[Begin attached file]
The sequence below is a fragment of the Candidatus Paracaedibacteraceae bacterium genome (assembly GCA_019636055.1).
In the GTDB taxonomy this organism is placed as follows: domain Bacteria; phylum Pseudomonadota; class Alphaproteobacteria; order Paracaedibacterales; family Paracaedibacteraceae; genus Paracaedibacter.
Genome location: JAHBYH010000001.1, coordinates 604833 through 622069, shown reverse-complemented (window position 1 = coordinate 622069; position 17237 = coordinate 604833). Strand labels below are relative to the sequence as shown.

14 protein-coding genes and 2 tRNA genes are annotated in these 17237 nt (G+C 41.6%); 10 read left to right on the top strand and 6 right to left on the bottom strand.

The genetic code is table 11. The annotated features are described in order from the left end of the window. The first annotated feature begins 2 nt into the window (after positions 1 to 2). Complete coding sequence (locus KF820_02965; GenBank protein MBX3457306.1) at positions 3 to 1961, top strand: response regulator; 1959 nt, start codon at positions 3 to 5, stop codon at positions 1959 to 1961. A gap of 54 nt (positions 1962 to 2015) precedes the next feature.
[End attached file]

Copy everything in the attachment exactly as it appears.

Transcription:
The sequence below is a fragment of the Candidatus Paracaedibacteraceae bacterium genome (assembly GCA_019636055.1).
In the GTDB taxonomy this organism is placed as follows: domain Bacteria; phylum Pseudomonadota; class Alphaproteobacteria; order Paracaedibacterales; family Paracaedibacteraceae; genus Paracaedibacter.
Genome location: JAHBYH010000001.1, coordinates 604833 through 622069, shown reverse-complemented (window position 1 = coordinate 622069; position 17237 = coordinate 604833). Strand labels below are relative to the sequence as shown.

14 protein-coding genes and 2 tRNA genes are annotated in these 17237 nt (G+C 41.6%); 10 read left to right on the top strand and 6 right to left on the bottom strand.

The genetic code is table 11. The annotated features are described in order from the left end of the window. The first annotated feature begins 2 nt into the window (after positions 1 to 2). Complete coding sequence (locus KF820_02965; GenBank protein MBX3457306.1) at positions 3 to 1961, top strand: response regulator; 1959 nt, start codon at positions 3 to 5, stop codon at positions 1959 to 1961. A gap of 54 nt (positions 1962 to 2015) precedes the next feature.